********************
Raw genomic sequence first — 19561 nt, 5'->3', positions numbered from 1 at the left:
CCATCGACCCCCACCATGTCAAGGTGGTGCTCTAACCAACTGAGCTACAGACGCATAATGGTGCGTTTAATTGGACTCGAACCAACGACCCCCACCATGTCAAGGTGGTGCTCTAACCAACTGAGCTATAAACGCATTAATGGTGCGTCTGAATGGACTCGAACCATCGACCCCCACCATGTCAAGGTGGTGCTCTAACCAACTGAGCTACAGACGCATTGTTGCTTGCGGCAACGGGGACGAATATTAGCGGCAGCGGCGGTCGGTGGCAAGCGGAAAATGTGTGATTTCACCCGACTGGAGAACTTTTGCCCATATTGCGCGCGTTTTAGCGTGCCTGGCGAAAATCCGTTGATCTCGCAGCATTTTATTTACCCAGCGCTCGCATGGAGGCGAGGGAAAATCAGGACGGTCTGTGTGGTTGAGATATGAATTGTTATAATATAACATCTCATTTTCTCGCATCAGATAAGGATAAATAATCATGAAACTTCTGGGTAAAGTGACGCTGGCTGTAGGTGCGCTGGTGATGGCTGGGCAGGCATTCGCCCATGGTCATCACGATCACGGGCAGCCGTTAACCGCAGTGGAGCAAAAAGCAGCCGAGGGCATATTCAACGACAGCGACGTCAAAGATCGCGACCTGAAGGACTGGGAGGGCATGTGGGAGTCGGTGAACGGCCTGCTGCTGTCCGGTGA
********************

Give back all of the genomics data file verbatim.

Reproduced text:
Raw genomic sequence first — 19561 nt, 5'->3', positions numbered from 1 at the left:
CCATCGACCCCCACCATGTCAAGGTGGTGCTCTAACCAACTGAGCTACAGACGCATAATGGTGCGTTTAATTGGACTCGAACCAACGACCCCCACCATGTCAAGGTGGTGCTCTAACCAACTGAGCTATAAACGCATTAATGGTGCGTCTGAATGGACTCGAACCATCGACCCCCACCATGTCAAGGTGGTGCTCTAACCAACTGAGCTACAGACGCATTGTTGCTTGCGGCAACGGGGACGAATATTAGCGGCAGCGGCGGTCGGTGGCAAGCGGAAAATGTGTGATTTCACCCGACTGGAGAACTTTTGCCCATATTGCGCGCGTTTTAGCGTGCCTGGCGAAAATCCGTTGATCTCGCAGCATTTTATTTACCCAGCGCTCGCATGGAGGCGAGGGAAAATCAGGACGGTCTGTGTGGTTGAGATATGAATTGTTATAATATAACATCTCATTTTCTCGCATCAGATAAGGATAAATAATCATGAAACTTCTGGGTAAAGTGACGCTGGCTGTAGGTGCGCTGGTGATGGCTGGGCAGGCATTCGCCCATGGTCATCACGATCACGGGCAGCCGTTAACCGCAGTGGAGCAAAAAGCAGCCGAGGGCATATTCAACGACAGCGACGTCAAAGATCGCGACCTGAAGGACTGGGAGGGCATGTGGGAGTCGGTGAACGGCCTGCTGCTGTCCGGTGA